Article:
However IF governments simply start printing their own paper, and it is NEITHER a unit of debt OR a unit of value, then how do they pretend the paper has ANY value at all?

This is the Catch-22. Printing paper out of thin air and allowing debt to be attached to it is an insane form of STEALING. However, trying to run this Ponzi financial system without this debt-slavery would likely only make the system collapse SOONER...
elixer
...
written by elixer, June 22, 2012
Love your work Jeff, you seem to be one of the true geniuses on the net!
The following writers are also tackling this topic at the moment. Ellen Brown http://globalresearch.ca/index...&aid=31505
and Jim Willie http://www.marketoracle.co.uk/Article34819.html
and Rob Kirby. http://news.goldseek.com/GoldSeek/1339766400.php

If the US was buying its own treasuries to maintain its status as the world currency then it would explain the motivation for the seemingly incomprehensible trillions of dollars of currency swaps and interest rate swaps, but what then too is the nature of the dark pools of money which seem to exist like the shadows of ghosts or the fields of dark matter?
http://en.wikipedia.org/wiki/Dark_liquidity
It seems that in following these dark trails one enters the labyrinths of fractional reserve banking which are designed to defeat the intellect and to make one believe that there ‘is no other way.’

However, when are we going to create asset based money, not debt money, money which exists like the water behind a hydro dam, to be released in the correct amounts to nourish the land, water which is owed to nobody and which is not bound by compound interest and which can be passed to the following generations, not as the burden of debt, but as a latent power to charge their destinies.
At the moment however we have the absurd situation of having no money and only debt held within the hands of a cartel of private bankers, debt which is being used as a tool to steal the treasures of our planet and the life forces of its inhabitants.

apberusdisvet
...
written by apberusdisvet, June 21, 2012
Jeff: An excellent post on why it's pure delusion to conceive of US paper as any sort of safe haven. Your theory is very sound and quite obvious when you see the consistent ramps to the close on down days. They don't call it the Plunge Protection Team for nothing. As far as all of the financial media is concerned, I am sure that we can both agree that real journalism died a while back; today's financial media contains more purposeful disinformation than fact. For those in the know, certainly worth a few laughs.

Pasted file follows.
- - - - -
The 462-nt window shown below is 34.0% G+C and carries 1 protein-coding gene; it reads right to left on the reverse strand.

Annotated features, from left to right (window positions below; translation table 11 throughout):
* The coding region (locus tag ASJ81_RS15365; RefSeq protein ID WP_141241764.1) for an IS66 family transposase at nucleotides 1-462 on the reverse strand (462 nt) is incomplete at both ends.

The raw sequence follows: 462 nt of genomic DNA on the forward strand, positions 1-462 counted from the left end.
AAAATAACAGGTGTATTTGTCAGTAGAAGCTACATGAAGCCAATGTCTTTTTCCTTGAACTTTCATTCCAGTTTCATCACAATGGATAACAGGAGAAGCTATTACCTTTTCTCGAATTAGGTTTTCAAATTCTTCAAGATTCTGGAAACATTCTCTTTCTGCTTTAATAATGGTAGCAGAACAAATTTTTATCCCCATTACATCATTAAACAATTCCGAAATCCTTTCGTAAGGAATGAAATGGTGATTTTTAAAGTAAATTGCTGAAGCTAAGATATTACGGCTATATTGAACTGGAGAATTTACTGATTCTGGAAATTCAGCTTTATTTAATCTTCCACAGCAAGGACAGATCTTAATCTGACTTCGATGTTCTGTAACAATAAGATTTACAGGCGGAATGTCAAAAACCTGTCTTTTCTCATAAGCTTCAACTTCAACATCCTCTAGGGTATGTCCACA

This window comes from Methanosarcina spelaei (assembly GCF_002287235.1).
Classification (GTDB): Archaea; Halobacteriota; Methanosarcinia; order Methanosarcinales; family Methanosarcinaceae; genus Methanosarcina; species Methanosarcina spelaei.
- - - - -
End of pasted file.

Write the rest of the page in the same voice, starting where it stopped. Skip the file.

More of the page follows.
Jeff Nielson
...
written by Jeff Nielson, June 21, 2012
Jimha, it's like we're dealing with something out of Ripley's "Believe It Or Not". An entity which is LITERALLY able to create money out of thin air is able to go through a 100-year existence without ever ONCE having any outside scrutiny.

And the unbelievable audacity in "challenging" the right of the media to even find out to whom it was handing out $TRILLIONS in 0% "loans"...
jimha
...
written by jimha, June 21, 2012
Opps that should have been trillion.
jimha
...
written by jimha, June 21, 2012
I agree. The +/- 2.8 billion is probably a phoney number.
Jeff Nielson
...
written by Jeff Nielson, June 21, 2012
I don't follow your article. I thought it is common knowledge that the Fed is the buyer of the majority of U.S. treasuries. Are you saying that there are additional dollars created that are not showing up on the Fed's balance sheet?


Yes Jimha, that's EXACTLY what I'm saying: literally "counterfeit" currency, which is being illegitimately/secretely created - and then LAUNDERED through the purchase of U.S. Treasuries.

P.S. What exactly do you mean "showing up on the Fed's balance sheet" when you speak of an entity which has NEVER had an outside audit in its 100-year existence?

Are you referring to the OFFICIAL "books" (and offical balance sheet) OR the unofficial books they have been HIDING from the world for 100 years...?
jimha
...
written by jimha, June 21, 2012
I don't follow your article. I thought it is common knowledge that the Fed is the buyer of the majority of U.S. treasuries. Are you saying that there are additional dollars created that are not showing up on the Fed's balance sheet?